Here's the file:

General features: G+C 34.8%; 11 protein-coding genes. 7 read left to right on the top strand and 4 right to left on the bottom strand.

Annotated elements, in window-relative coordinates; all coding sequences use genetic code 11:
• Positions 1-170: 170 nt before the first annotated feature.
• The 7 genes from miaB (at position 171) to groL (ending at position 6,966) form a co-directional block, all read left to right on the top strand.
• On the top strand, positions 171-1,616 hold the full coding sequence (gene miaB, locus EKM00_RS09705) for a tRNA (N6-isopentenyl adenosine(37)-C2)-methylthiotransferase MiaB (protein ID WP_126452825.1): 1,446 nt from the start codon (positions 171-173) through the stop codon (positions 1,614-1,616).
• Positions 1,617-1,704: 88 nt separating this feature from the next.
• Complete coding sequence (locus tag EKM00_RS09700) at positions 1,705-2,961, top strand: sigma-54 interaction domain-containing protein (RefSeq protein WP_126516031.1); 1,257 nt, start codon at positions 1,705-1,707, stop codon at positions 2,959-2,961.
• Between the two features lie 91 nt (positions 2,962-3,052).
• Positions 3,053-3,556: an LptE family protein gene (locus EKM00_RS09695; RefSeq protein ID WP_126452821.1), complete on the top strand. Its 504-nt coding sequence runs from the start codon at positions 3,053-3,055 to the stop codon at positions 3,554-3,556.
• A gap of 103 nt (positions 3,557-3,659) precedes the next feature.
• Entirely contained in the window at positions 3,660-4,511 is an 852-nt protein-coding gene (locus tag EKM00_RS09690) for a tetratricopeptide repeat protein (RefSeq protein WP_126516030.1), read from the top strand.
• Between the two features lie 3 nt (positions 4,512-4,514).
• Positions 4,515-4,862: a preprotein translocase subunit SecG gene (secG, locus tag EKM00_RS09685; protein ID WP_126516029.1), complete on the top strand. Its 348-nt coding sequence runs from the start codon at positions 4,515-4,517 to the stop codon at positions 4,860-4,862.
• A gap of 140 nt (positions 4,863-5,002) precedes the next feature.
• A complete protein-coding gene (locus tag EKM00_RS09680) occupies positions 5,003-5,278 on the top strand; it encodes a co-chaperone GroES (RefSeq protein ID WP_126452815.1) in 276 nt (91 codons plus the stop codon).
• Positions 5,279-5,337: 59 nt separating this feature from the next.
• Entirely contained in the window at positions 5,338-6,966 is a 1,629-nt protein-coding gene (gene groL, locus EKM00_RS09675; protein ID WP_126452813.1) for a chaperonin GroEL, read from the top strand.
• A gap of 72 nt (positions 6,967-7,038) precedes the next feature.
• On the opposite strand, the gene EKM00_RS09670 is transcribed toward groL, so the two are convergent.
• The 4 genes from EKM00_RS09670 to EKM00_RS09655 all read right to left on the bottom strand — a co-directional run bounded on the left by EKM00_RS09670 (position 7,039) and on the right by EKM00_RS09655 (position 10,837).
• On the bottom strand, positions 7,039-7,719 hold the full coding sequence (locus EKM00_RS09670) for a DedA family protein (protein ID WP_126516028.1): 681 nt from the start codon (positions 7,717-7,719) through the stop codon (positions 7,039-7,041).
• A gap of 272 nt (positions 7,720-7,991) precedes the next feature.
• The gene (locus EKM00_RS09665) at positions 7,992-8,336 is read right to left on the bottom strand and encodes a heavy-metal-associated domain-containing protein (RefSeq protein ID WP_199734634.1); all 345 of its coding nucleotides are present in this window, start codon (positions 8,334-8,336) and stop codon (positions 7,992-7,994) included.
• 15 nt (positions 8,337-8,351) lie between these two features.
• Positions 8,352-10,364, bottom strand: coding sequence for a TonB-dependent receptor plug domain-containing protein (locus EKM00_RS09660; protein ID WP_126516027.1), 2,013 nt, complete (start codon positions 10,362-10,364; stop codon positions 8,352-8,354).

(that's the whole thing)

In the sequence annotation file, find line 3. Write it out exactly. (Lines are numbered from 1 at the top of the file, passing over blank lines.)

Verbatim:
• Positions 1-170: 170 nt before the first annotated feature.